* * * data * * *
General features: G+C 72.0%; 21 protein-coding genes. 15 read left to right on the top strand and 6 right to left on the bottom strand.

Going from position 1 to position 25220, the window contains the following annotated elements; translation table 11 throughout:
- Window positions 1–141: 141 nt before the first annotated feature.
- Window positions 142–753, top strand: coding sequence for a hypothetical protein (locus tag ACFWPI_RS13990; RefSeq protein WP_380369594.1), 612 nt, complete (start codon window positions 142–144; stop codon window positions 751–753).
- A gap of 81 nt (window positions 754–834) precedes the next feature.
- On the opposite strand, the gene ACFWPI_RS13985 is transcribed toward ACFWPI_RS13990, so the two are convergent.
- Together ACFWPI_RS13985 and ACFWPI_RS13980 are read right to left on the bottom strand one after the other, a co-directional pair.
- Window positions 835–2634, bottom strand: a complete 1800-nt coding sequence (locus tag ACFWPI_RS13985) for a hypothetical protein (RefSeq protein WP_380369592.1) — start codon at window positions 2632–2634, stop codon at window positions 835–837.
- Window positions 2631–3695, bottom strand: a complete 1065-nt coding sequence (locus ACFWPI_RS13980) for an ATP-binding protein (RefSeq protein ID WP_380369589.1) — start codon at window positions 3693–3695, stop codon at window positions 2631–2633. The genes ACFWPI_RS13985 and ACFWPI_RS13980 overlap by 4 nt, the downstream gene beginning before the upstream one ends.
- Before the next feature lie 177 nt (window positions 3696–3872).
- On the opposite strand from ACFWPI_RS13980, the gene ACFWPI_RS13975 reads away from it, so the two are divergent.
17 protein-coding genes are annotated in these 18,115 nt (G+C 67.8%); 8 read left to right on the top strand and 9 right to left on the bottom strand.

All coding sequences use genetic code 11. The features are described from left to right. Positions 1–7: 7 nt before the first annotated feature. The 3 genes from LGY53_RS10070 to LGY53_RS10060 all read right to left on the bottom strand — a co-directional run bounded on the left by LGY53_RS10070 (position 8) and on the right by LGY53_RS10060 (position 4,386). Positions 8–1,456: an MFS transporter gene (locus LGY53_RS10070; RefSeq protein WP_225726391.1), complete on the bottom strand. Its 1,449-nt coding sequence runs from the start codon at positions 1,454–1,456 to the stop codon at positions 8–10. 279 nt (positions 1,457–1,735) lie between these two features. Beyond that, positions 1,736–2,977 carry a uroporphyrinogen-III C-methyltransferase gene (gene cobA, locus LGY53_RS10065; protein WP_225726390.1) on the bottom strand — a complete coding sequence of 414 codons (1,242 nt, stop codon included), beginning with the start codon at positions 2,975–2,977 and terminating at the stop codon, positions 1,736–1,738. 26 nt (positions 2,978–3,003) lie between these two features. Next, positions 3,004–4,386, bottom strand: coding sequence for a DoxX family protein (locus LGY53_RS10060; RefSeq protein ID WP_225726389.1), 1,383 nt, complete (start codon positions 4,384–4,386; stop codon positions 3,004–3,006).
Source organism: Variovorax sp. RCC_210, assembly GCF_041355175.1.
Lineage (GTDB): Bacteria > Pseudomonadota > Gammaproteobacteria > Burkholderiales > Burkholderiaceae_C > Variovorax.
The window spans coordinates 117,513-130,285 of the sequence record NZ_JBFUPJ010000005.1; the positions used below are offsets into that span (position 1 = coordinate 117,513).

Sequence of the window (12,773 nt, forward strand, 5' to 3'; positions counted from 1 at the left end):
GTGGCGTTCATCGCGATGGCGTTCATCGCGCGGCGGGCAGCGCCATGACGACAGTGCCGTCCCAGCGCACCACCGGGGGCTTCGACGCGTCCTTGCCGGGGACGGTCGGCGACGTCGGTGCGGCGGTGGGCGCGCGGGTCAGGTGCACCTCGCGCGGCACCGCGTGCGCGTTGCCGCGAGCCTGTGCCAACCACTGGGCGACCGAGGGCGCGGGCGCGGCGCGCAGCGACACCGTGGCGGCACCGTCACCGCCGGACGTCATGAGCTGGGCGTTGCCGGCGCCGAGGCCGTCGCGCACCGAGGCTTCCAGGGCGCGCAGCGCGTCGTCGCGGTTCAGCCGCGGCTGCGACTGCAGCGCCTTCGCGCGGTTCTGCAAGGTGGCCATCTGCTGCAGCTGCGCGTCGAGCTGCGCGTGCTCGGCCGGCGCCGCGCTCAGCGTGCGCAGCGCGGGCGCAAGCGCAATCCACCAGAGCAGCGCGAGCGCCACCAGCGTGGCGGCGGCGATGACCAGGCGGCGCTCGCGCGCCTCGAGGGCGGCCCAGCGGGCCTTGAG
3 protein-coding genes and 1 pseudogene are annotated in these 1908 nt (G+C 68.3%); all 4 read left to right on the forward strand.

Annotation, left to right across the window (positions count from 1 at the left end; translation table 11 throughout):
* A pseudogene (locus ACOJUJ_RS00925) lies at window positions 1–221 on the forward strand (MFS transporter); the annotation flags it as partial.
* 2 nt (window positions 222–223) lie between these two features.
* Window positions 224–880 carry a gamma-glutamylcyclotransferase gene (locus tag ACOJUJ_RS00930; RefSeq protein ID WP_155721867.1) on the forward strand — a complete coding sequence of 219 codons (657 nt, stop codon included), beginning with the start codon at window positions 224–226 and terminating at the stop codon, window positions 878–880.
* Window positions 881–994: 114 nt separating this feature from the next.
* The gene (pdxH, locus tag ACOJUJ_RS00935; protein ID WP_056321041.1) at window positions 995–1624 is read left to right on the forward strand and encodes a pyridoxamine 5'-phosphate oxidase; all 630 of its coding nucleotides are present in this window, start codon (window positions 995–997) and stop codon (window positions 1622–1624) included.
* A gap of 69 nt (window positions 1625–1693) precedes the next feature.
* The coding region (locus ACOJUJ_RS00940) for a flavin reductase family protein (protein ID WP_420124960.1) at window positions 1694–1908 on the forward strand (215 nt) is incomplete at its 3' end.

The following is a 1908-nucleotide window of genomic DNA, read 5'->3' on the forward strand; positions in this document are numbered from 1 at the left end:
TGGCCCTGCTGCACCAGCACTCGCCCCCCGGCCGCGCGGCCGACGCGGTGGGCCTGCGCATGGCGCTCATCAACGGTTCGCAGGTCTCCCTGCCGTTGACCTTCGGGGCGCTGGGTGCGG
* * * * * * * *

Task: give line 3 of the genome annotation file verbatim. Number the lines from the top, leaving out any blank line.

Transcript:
- Window positions 1–141: 141 nt before the first annotated feature.